How to Use Foot Powder (with Photos) – According to Doctor
To use foot powder, start by washing your feet. Use antibacterial soap. If you want to soothe and disinfect your feet thoroughly, take an epsom salt foot bath.
Once you’re done, dry your feet. Massage foot powder into your feet. Start with the toes and go backwards, towards the ball of the foot. Then put on moisture-wicking or cotton socks.
Hi! I’m Dr. Karim Maghraby. I’m a medical doctor and physician scientist (M.D., M.Sc.). I spent hours researching and writing this article.
Below, I’ll explain how to use foot powder safely and properly.
We’ll go step by step, with photos. We’ll also cover different foot powder types, making your own deodorant powder, and more.
Let’s get started!
Disclaimer: This guide was created for educational purposes. It neither offers nor replaces medical advice. Learn more here.
Table of Contents
Step - Wash Your Feet
Start by washing your feet thoroughly. Good foot hygiene makes foot powder more effective. We recommend using an antibacterial soap, especially if you have foot odor. It can help get rid of athlete’s foot, fungus, etc.
If you have swollen, achey or stinky feet, you can also take an epsom salt foot bath. They will reduce swelling and pain. They can also reduce foot fungus, especially in hard-to-reach areas soap doesn’t get to.
Make sure to clean the whole foot. Lather it up thoroughly if you’re not taking a foot bath. Make sure there’s no debris between the toes or anywhere else. If you have dry, cracked heels, you may want to use pumice stone too.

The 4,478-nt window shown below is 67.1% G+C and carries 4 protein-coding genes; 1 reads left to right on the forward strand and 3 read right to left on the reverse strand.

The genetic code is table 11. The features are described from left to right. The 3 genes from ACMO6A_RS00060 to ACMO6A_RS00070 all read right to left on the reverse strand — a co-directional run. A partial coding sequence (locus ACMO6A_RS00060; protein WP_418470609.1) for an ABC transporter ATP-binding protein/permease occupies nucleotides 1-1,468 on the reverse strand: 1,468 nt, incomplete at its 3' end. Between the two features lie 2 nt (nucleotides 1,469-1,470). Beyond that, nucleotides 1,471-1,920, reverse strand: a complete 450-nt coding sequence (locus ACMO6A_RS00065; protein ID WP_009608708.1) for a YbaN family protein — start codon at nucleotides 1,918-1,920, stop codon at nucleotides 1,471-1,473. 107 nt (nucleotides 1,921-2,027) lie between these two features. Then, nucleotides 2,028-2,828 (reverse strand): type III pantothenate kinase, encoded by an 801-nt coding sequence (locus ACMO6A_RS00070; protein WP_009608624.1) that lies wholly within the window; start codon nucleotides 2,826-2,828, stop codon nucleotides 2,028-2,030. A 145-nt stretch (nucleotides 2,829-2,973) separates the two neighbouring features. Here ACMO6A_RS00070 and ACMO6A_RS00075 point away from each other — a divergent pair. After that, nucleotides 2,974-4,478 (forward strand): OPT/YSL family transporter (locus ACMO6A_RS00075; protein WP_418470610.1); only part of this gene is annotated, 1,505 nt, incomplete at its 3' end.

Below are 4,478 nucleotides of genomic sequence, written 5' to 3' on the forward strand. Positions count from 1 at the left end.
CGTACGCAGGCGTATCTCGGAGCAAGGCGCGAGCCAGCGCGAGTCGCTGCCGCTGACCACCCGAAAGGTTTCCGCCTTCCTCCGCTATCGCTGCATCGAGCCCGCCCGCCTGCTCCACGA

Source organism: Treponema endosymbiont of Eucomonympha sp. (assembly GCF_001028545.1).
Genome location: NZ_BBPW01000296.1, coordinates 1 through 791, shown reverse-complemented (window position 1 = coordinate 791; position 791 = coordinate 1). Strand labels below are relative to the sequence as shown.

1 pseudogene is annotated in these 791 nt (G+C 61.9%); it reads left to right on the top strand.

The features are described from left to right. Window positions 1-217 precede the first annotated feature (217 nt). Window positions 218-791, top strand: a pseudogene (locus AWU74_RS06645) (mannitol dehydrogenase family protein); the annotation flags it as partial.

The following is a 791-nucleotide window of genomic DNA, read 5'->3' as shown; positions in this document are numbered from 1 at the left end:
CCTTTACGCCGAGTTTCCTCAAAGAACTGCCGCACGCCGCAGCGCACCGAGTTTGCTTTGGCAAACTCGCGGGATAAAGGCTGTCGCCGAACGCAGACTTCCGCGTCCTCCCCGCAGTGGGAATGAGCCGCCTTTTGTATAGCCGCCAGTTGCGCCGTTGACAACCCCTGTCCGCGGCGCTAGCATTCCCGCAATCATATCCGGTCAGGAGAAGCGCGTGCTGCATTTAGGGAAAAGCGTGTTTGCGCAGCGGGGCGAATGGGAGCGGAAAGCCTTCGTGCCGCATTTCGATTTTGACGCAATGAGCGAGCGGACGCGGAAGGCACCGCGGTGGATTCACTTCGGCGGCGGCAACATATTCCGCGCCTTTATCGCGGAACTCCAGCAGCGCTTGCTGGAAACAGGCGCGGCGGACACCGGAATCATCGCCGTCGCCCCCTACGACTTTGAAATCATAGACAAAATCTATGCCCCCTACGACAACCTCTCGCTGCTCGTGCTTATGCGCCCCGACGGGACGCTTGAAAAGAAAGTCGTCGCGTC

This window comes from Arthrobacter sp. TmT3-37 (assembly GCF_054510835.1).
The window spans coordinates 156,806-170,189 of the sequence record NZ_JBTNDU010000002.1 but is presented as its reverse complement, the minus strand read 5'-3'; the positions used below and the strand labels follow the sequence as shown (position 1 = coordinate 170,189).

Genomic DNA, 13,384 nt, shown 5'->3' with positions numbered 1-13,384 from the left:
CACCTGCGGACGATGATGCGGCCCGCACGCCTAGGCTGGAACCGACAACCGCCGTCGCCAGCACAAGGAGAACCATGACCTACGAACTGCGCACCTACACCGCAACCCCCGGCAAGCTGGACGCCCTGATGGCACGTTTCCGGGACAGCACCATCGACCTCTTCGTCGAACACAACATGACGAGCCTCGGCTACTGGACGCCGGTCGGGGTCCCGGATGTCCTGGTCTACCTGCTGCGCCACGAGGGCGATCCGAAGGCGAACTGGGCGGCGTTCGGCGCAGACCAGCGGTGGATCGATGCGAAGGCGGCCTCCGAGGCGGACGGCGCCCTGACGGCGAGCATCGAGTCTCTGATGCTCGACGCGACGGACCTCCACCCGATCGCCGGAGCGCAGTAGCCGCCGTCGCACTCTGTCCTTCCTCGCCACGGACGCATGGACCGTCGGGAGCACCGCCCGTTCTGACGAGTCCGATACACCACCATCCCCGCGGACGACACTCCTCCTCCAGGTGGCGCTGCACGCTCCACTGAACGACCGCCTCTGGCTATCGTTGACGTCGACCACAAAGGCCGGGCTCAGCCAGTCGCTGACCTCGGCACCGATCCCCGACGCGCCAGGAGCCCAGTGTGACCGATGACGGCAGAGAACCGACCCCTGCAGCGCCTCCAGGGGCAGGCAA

Step - Dry Your Feet
Once you’re done washing your feet, dry them. Use a towel or soft cloth, and make sure the fabric is dry and clean. Dry thoroughly. Excess moisture can lead to blisters and conditions like athlete’s foot.
Don’t walk barefoot when drying your feet because…
- Floors in public spaces can be dirty. You might catch a bacterial or fungal infection.
- Dirt, dust and debris sticks to wet feet. This can lead to foot odor and stop foot powder from working.
If you’re washing your feet at home, dry them immediately after rinsing them. Don’t step outside the shower, bath or tub. If you’re washing your feet in a public space, wear waterproof shoes while washing your feet. Dry without stepping on the floor.
Step - Apply Foot Powder
Take a little foot powder and massage it onto your feet. Start with the ball of your foot. Make sure to get the area between the toes. Work your way back towards the ball of the foot, then the midfoot and heel. Give your foot a quick all-over massage once you’re done.